Not only is the artwork of Jeff Koons currently showing at the Serpentine Gallery in London, if you happen to take a stroll right outside, through Kensington Garden, you'll also see a temporary structure created by leading Japanese architects, Kazuyo Sejima and Ryue Nishizawa. The Pavilion commission is an ongoing program of temporary structures made by internationally-acclaimed architects whose work has not yet been built in England. Last year the architect was Frank Gehry.
Open daily to the public until October 18, 2009, the structure is floating aluminum, resembling “a reflective cloud or a floating pool of water.” The architects describe it this way: “The reflective canopy undulates across the site, expanding the park and sky. Its appearance changes according to the weather, allowing it to melt into the surroundings. It works as a field of activity with no walls, allowing uninterrupted view across the park and encouraging access from all sides. It is a sheltered extension of the park where people can read, relax and enjoy lovely summer days.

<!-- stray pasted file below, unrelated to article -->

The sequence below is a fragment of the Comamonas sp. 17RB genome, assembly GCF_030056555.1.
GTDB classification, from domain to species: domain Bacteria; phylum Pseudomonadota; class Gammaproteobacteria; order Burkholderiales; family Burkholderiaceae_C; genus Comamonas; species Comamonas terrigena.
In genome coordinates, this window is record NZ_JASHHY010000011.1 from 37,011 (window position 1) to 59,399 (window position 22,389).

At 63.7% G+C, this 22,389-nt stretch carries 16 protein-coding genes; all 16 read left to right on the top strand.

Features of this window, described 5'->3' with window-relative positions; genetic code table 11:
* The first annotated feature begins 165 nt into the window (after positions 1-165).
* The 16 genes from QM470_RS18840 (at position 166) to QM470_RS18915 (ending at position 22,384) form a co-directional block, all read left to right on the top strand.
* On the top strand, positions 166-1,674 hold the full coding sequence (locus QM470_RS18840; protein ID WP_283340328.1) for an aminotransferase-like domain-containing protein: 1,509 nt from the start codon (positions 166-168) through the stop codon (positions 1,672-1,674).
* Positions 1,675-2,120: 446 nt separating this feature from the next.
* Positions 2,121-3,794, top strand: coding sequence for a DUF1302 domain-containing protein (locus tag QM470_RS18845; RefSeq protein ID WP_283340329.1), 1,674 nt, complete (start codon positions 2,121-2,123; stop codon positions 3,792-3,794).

"The metal roof structure varies in height, wrapping itself around the trees in the park, reaching up towards the sky and sweeping down almost to the ground in various places. Open and ephemeral in structure, its reflective materials make it sit seamlessly within the natural environment, reflecting both the park and sky around it."
What a beautiful outdoor structure!
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